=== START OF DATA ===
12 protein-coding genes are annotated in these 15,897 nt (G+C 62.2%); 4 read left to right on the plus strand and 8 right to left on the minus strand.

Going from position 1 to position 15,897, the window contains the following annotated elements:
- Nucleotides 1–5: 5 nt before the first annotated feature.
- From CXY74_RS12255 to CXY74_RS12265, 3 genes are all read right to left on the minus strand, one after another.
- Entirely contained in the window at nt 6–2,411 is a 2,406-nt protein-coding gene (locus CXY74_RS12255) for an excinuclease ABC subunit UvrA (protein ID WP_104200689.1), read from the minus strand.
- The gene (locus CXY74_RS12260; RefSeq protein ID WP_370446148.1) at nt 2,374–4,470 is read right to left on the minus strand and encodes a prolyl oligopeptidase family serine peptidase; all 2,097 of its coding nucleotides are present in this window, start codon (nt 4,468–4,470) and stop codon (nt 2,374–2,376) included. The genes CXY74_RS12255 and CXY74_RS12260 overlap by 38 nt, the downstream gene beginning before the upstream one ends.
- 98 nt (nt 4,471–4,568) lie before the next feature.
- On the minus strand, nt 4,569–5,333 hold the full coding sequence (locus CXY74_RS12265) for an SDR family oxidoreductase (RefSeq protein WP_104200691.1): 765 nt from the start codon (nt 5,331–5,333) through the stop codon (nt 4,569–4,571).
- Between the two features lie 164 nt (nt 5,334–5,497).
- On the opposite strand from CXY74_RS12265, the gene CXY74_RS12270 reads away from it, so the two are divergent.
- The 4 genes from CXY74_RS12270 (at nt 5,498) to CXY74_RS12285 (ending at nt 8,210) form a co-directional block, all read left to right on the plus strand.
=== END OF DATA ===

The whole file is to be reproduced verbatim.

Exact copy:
12 protein-coding genes are annotated in these 15,897 nt (G+C 62.2%); 4 read left to right on the plus strand and 8 right to left on the minus strand.

Going from position 1 to position 15,897, the window contains the following annotated elements:
- Nucleotides 1–5: 5 nt before the first annotated feature.
- From CXY74_RS12255 to CXY74_RS12265, 3 genes are all read right to left on the minus strand, one after another.
- Entirely contained in the window at nt 6–2,411 is a 2,406-nt protein-coding gene (locus CXY74_RS12255) for an excinuclease ABC subunit UvrA (protein ID WP_104200689.1), read from the minus strand.
- The gene (locus CXY74_RS12260; RefSeq protein ID WP_370446148.1) at nt 2,374–4,470 is read right to left on the minus strand and encodes a prolyl oligopeptidase family serine peptidase; all 2,097 of its coding nucleotides are present in this window, start codon (nt 4,468–4,470) and stop codon (nt 2,374–2,376) included. The genes CXY74_RS12255 and CXY74_RS12260 overlap by 38 nt, the downstream gene beginning before the upstream one ends.
- 98 nt (nt 4,471–4,568) lie before the next feature.
- On the minus strand, nt 4,569–5,333 hold the full coding sequence (locus CXY74_RS12265) for an SDR family oxidoreductase (RefSeq protein WP_104200691.1): 765 nt from the start codon (nt 5,331–5,333) through the stop codon (nt 4,569–4,571).
- Between the two features lie 164 nt (nt 5,334–5,497).
- On the opposite strand from CXY74_RS12265, the gene CXY74_RS12270 reads away from it, so the two are divergent.
- The 4 genes from CXY74_RS12270 (at nt 5,498) to CXY74_RS12285 (ending at nt 8,210) form a co-directional block, all read left to right on the plus strand.